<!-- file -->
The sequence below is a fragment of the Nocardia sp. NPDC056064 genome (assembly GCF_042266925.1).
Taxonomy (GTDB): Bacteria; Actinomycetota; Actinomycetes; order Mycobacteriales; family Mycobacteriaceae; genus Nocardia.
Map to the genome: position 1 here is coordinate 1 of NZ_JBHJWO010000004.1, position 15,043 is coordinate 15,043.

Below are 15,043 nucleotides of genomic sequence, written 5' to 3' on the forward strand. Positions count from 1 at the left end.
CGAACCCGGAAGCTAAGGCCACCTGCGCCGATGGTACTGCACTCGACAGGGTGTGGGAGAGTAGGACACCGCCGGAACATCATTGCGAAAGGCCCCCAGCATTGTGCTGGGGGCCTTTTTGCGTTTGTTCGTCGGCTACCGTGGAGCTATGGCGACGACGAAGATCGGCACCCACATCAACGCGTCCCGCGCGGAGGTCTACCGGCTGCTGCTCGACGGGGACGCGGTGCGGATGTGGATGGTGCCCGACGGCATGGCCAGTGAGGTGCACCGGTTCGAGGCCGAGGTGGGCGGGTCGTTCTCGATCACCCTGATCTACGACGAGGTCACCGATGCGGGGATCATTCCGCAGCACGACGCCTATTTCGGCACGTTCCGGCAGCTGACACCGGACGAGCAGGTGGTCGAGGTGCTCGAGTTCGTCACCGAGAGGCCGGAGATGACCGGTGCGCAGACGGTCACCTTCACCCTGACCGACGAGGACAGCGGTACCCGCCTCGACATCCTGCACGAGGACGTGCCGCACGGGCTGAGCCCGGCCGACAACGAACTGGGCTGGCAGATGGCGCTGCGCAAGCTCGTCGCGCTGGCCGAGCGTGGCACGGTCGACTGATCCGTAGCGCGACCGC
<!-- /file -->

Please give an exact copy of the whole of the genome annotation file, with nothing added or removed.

The sequence below is a fragment of the Nocardia sp. NPDC056064 genome (assembly GCF_042266925.1).
Taxonomy (GTDB): Bacteria; Actinomycetota; Actinomycetes; order Mycobacteriales; family Mycobacteriaceae; genus Nocardia.
Map to the genome: position 1 here is coordinate 1 of NZ_JBHJWO010000004.1, position 15,043 is coordinate 15,043.

Below are 15,043 nucleotides of genomic sequence, written 5' to 3' on the forward strand. Positions count from 1 at the left end.
CGAACCCGGAAGCTAAGGCCACCTGCGCCGATGGTACTGCACTCGACAGGGTGTGGGAGAGTAGGACACCGCCGGAACATCATTGCGAAAGGCCCCCAGCATTGTGCTGGGGGCCTTTTTGCGTTTGTTCGTCGGCTACCGTGGAGCTATGGCGACGACGAAGATCGGCACCCACATCAACGCGTCCCGCGCGGAGGTCTACCGGCTGCTGCTCGACGGGGACGCGGTGCGGATGTGGATGGTGCCCGACGGCATGGCCAGTGAGGTGCACCGGTTCGAGGCCGAGGTGGGCGGGTCGTTCTCGATCACCCTGATCTACGACGAGGTCACCGATGCGGGGATCATTCCGCAGCACGACGCCTATTTCGGCACGTTCCGGCAGCTGACACCGGACGAGCAGGTGGTCGAGGTGCTCGAGTTCGTCACCGAGAGGCCGGAGATGACCGGTGCGCAGACGGTCACCTTCACCCTGACCGACGAGGACAGCGGTACCCGCCTCGACATCCTGCACGAGGACGTGCCGCACGGGCTGAGCCCGGCCGACAACGAACTGGGCTGGCAGATGGCGCTGCGCAAGCTCGTCGCGCTGGCCGAGCGTGGCACGGTCGACTGATCCGTAGCGCGACCGC